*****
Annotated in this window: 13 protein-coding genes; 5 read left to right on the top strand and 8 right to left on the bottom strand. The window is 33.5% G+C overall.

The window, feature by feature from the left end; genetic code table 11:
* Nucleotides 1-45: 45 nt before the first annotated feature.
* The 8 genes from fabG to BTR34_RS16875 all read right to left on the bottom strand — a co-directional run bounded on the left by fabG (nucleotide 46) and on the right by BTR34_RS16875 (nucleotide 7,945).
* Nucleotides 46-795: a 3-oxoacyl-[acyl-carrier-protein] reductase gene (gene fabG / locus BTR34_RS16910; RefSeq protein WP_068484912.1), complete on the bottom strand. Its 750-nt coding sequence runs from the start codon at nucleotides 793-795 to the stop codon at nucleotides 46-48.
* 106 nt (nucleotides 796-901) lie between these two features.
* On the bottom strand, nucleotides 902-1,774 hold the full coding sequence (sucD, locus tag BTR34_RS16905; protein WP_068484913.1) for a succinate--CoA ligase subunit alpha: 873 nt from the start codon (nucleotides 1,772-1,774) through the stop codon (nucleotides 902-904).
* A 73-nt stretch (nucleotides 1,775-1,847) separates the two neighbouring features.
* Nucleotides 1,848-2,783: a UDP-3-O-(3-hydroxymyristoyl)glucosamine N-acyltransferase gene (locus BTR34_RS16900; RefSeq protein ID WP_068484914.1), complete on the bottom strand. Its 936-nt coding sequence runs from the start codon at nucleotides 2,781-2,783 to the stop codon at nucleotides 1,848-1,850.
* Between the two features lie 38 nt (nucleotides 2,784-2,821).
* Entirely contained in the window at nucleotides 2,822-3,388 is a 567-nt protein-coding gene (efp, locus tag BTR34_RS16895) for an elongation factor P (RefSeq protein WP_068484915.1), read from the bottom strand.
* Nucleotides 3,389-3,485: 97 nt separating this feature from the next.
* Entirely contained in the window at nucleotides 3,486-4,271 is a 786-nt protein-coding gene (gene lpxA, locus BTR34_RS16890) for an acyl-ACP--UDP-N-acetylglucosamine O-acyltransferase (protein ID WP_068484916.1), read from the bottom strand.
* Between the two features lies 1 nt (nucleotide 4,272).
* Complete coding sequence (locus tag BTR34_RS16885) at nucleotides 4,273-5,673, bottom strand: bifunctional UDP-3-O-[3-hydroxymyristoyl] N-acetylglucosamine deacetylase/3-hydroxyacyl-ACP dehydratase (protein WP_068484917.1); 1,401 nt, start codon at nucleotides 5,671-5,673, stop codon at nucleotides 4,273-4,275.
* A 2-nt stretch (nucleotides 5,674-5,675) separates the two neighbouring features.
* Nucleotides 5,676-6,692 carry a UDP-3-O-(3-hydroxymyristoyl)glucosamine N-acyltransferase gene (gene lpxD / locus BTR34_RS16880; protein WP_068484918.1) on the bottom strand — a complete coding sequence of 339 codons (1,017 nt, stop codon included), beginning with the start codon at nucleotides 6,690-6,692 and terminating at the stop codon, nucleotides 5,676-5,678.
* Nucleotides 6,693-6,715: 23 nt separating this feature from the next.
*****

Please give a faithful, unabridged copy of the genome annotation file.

Annotated in this window: 13 protein-coding genes; 5 read left to right on the top strand and 8 right to left on the bottom strand. The window is 33.5% G+C overall.

The window, feature by feature from the left end; genetic code table 11:
* Nucleotides 1-45: 45 nt before the first annotated feature.
* The 8 genes from fabG to BTR34_RS16875 all read right to left on the bottom strand — a co-directional run bounded on the left by fabG (nucleotide 46) and on the right by BTR34_RS16875 (nucleotide 7,945).
* Nucleotides 46-795: a 3-oxoacyl-[acyl-carrier-protein] reductase gene (gene fabG / locus BTR34_RS16910; RefSeq protein WP_068484912.1), complete on the bottom strand. Its 750-nt coding sequence runs from the start codon at nucleotides 793-795 to the stop codon at nucleotides 46-48.
* 106 nt (nucleotides 796-901) lie between these two features.
* On the bottom strand, nucleotides 902-1,774 hold the full coding sequence (sucD, locus tag BTR34_RS16905; protein WP_068484913.1) for a succinate--CoA ligase subunit alpha: 873 nt from the start codon (nucleotides 1,772-1,774) through the stop codon (nucleotides 902-904).
* A 73-nt stretch (nucleotides 1,775-1,847) separates the two neighbouring features.
* Nucleotides 1,848-2,783: a UDP-3-O-(3-hydroxymyristoyl)glucosamine N-acyltransferase gene (locus BTR34_RS16900; RefSeq protein ID WP_068484914.1), complete on the bottom strand. Its 936-nt coding sequence runs from the start codon at nucleotides 2,781-2,783 to the stop codon at nucleotides 1,848-1,850.
* Between the two features lie 38 nt (nucleotides 2,784-2,821).
* Entirely contained in the window at nucleotides 2,822-3,388 is a 567-nt protein-coding gene (efp, locus tag BTR34_RS16895) for an elongation factor P (RefSeq protein WP_068484915.1), read from the bottom strand.
* Nucleotides 3,389-3,485: 97 nt separating this feature from the next.
* Entirely contained in the window at nucleotides 3,486-4,271 is a 786-nt protein-coding gene (gene lpxA, locus BTR34_RS16890) for an acyl-ACP--UDP-N-acetylglucosamine O-acyltransferase (protein ID WP_068484916.1), read from the bottom strand.
* Between the two features lies 1 nt (nucleotide 4,272).
* Complete coding sequence (locus tag BTR34_RS16885) at nucleotides 4,273-5,673, bottom strand: bifunctional UDP-3-O-[3-hydroxymyristoyl] N-acetylglucosamine deacetylase/3-hydroxyacyl-ACP dehydratase (protein WP_068484917.1); 1,401 nt, start codon at nucleotides 5,671-5,673, stop codon at nucleotides 4,273-4,275.
* A 2-nt stretch (nucleotides 5,674-5,675) separates the two neighbouring features.
* Nucleotides 5,676-6,692 carry a UDP-3-O-(3-hydroxymyristoyl)glucosamine N-acyltransferase gene (gene lpxD / locus BTR34_RS16880; protein WP_068484918.1) on the bottom strand — a complete coding sequence of 339 codons (1,017 nt, stop codon included), beginning with the start codon at nucleotides 6,690-6,692 and terminating at the stop codon, nucleotides 5,676-5,678.
* Nucleotides 6,693-6,715: 23 nt separating this feature from the next.